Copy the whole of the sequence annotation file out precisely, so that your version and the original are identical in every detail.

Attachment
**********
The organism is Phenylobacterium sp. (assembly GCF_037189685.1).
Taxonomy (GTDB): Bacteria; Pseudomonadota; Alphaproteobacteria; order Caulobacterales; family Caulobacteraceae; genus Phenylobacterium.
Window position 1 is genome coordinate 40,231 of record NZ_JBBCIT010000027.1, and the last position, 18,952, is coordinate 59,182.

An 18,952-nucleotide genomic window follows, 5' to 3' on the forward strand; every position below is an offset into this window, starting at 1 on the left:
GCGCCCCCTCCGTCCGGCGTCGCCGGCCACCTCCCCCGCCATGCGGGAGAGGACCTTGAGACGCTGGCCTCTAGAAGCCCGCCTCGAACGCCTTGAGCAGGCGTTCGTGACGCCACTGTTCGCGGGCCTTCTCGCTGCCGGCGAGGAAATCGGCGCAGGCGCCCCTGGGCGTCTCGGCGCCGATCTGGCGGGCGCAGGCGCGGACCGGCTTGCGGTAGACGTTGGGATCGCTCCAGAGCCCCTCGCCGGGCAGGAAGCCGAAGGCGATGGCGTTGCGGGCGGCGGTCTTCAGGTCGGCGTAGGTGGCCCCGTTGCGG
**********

The organism is Phenylobacterium sp. (assembly GCF_037189685.1).
Taxonomy (GTDB): Bacteria; Pseudomonadota; Alphaproteobacteria; order Caulobacterales; family Caulobacteraceae; genus Phenylobacterium.
Window position 1 is genome coordinate 40,231 of record NZ_JBBCIT010000027.1, and the last position, 18,952, is coordinate 59,182.

An 18,952-nucleotide genomic window follows, 5' to 3' on the forward strand; every position below is an offset into this window, starting at 1 on the left:
GCGCCCCCTCCGTCCGGCGTCGCCGGCCACCTCCCCCGCCATGCGGGAGAGGACCTTGAGACGCTGGCCTCTAGAAGCCCGCCTCGAACGCCTTGAGCAGGCGTTCGTGACGCCACTGTTCGCGGGCCTTCTCGCTGCCGGCGAGGAAATCGGCGCAGGCGCCCCTGGGCGTCTCGGCGCCGATCTGGCGGGCGCAGGCGCGGACCGGCTTGCGGTAGACGTTGGGATCGCTCCAGAGCCCCTCGCCGGGCAGGAAGCCGAAGGCGATGGCGTTGCGGGCGGCGGTCTTCAGGTCGGCGTAGGTGGCCCCGTTGCGG